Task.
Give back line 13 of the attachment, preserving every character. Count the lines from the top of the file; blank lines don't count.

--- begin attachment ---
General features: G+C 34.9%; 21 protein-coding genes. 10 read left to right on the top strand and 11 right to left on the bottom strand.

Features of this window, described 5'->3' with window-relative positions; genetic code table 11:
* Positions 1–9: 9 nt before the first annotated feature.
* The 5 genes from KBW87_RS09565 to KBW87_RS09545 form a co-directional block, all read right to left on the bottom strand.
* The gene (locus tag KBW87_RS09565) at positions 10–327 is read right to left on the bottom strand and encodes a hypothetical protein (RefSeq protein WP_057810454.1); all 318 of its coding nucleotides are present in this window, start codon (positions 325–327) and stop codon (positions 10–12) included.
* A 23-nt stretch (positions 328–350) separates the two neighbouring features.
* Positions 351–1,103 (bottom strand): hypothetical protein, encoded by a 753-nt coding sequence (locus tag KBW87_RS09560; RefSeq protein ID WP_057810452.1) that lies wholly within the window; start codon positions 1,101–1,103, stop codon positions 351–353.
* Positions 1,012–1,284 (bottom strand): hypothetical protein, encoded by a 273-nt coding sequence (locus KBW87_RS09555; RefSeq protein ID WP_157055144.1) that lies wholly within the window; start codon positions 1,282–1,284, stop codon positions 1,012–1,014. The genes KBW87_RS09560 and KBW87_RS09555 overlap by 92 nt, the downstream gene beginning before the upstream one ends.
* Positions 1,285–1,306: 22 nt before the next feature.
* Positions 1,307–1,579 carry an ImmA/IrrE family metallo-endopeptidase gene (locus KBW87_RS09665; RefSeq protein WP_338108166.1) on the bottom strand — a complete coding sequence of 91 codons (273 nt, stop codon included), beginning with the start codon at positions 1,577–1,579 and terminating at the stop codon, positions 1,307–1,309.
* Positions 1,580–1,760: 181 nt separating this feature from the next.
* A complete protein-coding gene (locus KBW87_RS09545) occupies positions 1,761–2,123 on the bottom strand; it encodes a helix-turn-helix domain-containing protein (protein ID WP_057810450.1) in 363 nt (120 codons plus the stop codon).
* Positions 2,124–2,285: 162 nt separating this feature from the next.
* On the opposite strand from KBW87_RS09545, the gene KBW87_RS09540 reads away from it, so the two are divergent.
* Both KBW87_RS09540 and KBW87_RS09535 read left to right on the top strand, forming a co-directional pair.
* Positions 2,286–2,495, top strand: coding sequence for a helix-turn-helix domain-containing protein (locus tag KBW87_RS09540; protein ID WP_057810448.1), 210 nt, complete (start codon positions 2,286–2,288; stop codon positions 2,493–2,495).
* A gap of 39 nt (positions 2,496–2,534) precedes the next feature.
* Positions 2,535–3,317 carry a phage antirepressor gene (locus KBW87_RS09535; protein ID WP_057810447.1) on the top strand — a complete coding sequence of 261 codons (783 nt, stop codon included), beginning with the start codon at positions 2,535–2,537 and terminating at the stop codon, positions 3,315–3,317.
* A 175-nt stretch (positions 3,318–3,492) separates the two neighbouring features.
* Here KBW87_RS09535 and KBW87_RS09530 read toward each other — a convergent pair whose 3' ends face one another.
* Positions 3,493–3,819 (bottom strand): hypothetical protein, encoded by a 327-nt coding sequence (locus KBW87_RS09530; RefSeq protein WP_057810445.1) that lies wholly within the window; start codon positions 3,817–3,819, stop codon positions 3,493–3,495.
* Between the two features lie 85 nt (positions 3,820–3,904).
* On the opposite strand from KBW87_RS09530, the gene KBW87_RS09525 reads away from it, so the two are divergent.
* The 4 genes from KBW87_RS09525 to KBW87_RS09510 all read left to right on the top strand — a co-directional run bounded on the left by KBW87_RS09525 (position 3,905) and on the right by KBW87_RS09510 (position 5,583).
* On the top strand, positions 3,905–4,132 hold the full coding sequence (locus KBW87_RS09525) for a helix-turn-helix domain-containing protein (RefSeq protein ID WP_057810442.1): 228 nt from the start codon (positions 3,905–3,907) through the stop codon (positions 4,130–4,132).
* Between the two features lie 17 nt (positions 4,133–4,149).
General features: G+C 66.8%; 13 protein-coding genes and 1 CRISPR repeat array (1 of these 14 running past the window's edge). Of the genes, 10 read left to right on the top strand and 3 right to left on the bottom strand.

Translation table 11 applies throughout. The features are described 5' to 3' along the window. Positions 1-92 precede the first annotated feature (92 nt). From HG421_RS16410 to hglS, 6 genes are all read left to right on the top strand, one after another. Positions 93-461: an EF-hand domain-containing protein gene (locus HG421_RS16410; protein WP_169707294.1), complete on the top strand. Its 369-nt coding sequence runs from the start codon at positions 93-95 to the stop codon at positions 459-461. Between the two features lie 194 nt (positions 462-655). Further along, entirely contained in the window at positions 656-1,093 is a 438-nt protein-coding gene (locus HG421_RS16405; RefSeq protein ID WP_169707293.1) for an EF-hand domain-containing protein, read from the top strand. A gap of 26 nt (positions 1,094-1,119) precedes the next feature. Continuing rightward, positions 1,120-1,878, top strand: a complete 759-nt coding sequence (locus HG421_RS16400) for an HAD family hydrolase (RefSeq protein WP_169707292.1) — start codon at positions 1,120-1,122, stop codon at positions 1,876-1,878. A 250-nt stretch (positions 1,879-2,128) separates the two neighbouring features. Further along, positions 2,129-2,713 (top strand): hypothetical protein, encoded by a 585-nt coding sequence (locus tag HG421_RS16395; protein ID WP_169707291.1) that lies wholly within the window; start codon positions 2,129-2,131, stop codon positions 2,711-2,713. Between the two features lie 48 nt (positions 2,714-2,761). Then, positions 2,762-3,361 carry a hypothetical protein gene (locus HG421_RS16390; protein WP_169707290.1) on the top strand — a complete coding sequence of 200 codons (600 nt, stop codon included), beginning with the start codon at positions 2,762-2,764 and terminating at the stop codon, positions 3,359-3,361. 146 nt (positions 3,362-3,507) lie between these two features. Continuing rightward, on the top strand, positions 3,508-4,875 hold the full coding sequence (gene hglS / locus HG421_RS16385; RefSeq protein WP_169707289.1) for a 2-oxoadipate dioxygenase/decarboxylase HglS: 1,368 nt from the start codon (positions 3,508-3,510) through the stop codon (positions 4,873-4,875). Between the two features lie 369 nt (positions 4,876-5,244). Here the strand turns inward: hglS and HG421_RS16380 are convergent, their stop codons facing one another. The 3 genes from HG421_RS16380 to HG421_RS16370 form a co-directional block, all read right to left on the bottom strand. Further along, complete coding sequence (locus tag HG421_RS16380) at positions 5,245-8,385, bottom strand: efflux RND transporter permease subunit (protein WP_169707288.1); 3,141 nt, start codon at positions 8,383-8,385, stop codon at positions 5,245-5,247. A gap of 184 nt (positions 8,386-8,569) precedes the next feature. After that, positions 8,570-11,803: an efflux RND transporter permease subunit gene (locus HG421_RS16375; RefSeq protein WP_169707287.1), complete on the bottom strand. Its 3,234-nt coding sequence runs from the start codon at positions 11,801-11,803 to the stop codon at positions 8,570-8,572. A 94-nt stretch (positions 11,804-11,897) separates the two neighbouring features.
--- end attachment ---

* Positions 2,124–2,285: 162 nt separating this feature from the next.